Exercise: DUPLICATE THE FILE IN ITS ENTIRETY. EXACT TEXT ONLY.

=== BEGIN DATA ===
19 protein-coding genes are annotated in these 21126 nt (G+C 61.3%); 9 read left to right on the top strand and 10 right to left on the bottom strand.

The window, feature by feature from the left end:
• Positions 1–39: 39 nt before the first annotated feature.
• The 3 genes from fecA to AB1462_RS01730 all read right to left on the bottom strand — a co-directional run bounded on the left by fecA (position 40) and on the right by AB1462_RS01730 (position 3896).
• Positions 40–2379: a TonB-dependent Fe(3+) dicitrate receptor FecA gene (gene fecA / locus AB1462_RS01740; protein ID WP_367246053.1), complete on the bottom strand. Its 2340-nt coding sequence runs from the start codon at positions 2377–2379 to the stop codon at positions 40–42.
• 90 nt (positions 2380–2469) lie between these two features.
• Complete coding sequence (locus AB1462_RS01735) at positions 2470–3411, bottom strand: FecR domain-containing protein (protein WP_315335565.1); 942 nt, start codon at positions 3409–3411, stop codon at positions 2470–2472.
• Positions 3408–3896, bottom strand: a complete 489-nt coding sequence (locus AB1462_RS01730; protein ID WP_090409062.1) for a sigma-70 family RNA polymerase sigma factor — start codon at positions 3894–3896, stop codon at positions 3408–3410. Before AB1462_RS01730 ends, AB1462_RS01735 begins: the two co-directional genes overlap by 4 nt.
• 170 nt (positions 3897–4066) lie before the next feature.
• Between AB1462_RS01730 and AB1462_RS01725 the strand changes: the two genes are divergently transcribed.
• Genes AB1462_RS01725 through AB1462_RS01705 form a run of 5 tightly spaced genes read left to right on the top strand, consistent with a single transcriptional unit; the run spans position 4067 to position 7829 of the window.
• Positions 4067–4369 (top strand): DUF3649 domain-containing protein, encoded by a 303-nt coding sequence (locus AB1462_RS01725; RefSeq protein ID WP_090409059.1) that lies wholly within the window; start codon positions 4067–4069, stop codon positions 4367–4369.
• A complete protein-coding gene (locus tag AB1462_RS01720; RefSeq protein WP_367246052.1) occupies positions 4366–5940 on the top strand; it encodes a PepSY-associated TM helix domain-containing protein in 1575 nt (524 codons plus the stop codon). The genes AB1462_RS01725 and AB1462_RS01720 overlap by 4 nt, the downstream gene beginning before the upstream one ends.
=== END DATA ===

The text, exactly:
19 protein-coding genes are annotated in these 21126 nt (G+C 61.3%); 9 read left to right on the top strand and 10 right to left on the bottom strand.

The window, feature by feature from the left end:
• Positions 1–39: 39 nt before the first annotated feature.
• The 3 genes from fecA to AB1462_RS01730 all read right to left on the bottom strand — a co-directional run bounded on the left by fecA (position 40) and on the right by AB1462_RS01730 (position 3896).
• Positions 40–2379: a TonB-dependent Fe(3+) dicitrate receptor FecA gene (gene fecA / locus AB1462_RS01740; protein ID WP_367246053.1), complete on the bottom strand. Its 2340-nt coding sequence runs from the start codon at positions 2377–2379 to the stop codon at positions 40–42.
• 90 nt (positions 2380–2469) lie between these two features.
• Complete coding sequence (locus AB1462_RS01735) at positions 2470–3411, bottom strand: FecR domain-containing protein (protein WP_315335565.1); 942 nt, start codon at positions 3409–3411, stop codon at positions 2470–2472.
• Positions 3408–3896, bottom strand: a complete 489-nt coding sequence (locus AB1462_RS01730; protein ID WP_090409062.1) for a sigma-70 family RNA polymerase sigma factor — start codon at positions 3894–3896, stop codon at positions 3408–3410. Before AB1462_RS01730 ends, AB1462_RS01735 begins: the two co-directional genes overlap by 4 nt.
• 170 nt (positions 3897–4066) lie before the next feature.
• Between AB1462_RS01730 and AB1462_RS01725 the strand changes: the two genes are divergently transcribed.
• Genes AB1462_RS01725 through AB1462_RS01705 form a run of 5 tightly spaced genes read left to right on the top strand, consistent with a single transcriptional unit; the run spans position 4067 to position 7829 of the window.
• Positions 4067–4369 (top strand): DUF3649 domain-containing protein, encoded by a 303-nt coding sequence (locus AB1462_RS01725; RefSeq protein ID WP_090409059.1) that lies wholly within the window; start codon positions 4067–4069, stop codon positions 4367–4369.
• A complete protein-coding gene (locus tag AB1462_RS01720; RefSeq protein WP_367246052.1) occupies positions 4366–5940 on the top strand; it encodes a PepSY-associated TM helix domain-containing protein in 1575 nt (524 codons plus the stop codon). The genes AB1462_RS01725 and AB1462_RS01720 overlap by 4 nt, the downstream gene beginning before the upstream one ends.